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Why is "string" under "other info" — what does this mean? If it's a translation or gloss into English it should go into a def section - no heading but in a numbered list starting with "#" - unfortunately the CJK character articles were set up a little short-sightedly. — Hippietrail 03:58, 1 Jul 2004 (UTC)

Mandarin Chinese Pronunciation of the 糸 Character/RadicalEdit

Does anyone know any details about the two pronunciations (mi4 and si1) for this character/radical? Do the different pronunciations have exactly the same meaning?

When I first learned this character, I learned it as Radical #120, and I learned to pronounce it si1. (Note: I am not a native Chinese speaker.) Throughout the years of learning Chinese, however, I encountered many native speakers who had never heard of the si1 pronunciation. They called the character mi4. However, I eventually found some native speakers who called it si1.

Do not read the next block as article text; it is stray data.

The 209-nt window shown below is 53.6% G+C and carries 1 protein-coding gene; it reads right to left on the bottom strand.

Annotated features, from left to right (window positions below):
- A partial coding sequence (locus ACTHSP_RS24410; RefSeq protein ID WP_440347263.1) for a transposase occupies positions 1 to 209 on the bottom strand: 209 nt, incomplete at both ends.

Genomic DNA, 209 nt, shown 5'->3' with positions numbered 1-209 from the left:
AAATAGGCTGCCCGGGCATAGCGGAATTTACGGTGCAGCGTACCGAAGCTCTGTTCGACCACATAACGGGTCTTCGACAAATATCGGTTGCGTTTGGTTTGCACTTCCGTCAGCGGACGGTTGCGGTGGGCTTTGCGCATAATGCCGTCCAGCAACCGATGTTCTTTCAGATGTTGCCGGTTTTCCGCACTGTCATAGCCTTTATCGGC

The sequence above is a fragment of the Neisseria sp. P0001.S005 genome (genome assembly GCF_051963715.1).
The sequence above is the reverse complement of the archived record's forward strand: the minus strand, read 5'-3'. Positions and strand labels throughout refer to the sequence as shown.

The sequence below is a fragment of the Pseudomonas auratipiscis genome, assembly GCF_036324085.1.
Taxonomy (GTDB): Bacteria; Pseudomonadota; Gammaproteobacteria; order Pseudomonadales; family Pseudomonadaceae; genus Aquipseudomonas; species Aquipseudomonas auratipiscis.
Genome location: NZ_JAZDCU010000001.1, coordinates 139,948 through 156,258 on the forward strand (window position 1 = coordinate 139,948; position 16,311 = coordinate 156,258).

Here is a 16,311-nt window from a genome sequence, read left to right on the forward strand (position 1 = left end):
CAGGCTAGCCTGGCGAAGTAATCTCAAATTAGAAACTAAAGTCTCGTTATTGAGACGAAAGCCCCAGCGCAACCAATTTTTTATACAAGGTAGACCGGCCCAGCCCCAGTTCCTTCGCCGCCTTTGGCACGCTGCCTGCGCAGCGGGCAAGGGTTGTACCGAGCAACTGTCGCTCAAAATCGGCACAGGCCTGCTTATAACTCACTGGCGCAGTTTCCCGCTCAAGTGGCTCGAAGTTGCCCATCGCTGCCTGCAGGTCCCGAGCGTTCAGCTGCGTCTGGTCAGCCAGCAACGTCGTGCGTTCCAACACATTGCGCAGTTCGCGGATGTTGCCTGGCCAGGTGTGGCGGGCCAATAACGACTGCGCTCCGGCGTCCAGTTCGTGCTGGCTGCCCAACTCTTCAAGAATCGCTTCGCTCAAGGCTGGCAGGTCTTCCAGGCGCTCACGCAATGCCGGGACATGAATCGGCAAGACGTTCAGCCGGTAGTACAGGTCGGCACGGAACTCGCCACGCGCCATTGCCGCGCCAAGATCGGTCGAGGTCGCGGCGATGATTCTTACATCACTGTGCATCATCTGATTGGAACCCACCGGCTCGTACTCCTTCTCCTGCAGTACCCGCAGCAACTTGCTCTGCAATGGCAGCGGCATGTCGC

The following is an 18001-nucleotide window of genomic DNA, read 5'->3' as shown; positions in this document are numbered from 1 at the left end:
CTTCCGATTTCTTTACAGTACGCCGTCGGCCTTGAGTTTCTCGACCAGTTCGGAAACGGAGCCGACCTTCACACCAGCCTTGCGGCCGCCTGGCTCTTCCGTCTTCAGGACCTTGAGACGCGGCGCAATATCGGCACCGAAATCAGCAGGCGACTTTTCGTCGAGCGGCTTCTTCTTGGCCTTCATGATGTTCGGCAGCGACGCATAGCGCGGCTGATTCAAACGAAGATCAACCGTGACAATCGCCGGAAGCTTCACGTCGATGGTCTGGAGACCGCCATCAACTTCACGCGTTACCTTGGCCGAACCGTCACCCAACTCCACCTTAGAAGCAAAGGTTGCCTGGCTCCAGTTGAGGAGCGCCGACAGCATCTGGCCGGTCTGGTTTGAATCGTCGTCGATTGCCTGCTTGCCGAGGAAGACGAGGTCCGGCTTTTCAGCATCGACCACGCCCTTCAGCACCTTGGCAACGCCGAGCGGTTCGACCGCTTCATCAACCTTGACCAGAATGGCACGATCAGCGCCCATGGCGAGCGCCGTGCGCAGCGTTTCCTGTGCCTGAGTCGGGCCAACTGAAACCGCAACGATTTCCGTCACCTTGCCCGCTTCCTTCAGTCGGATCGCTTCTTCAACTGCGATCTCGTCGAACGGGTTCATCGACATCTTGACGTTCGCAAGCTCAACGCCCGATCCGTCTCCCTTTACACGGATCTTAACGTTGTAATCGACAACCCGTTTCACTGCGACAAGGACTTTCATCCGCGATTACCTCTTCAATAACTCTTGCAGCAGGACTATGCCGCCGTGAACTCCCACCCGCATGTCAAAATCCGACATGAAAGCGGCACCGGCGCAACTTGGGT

Anyone know how these two pronunciations came to be and if they have different meanings (or shades of meaning)? References I've scoured for either list just one of the pronunciations (either si1 or mi4) or list both of the pronunciations (for example, this Wiktionary entry). However, the references I've consulted don't give any details about the usage of the two pronunciations.

Any insight into this would be greatly appreciated. (Alex) 20:58, 22 May 2009 (UTC)

It's a radical with these readings, sī is more commonly known as the character / is read. there is no usage as the character is not used on its own. Anatoli 14:40, 23 May 2009 (UTC)
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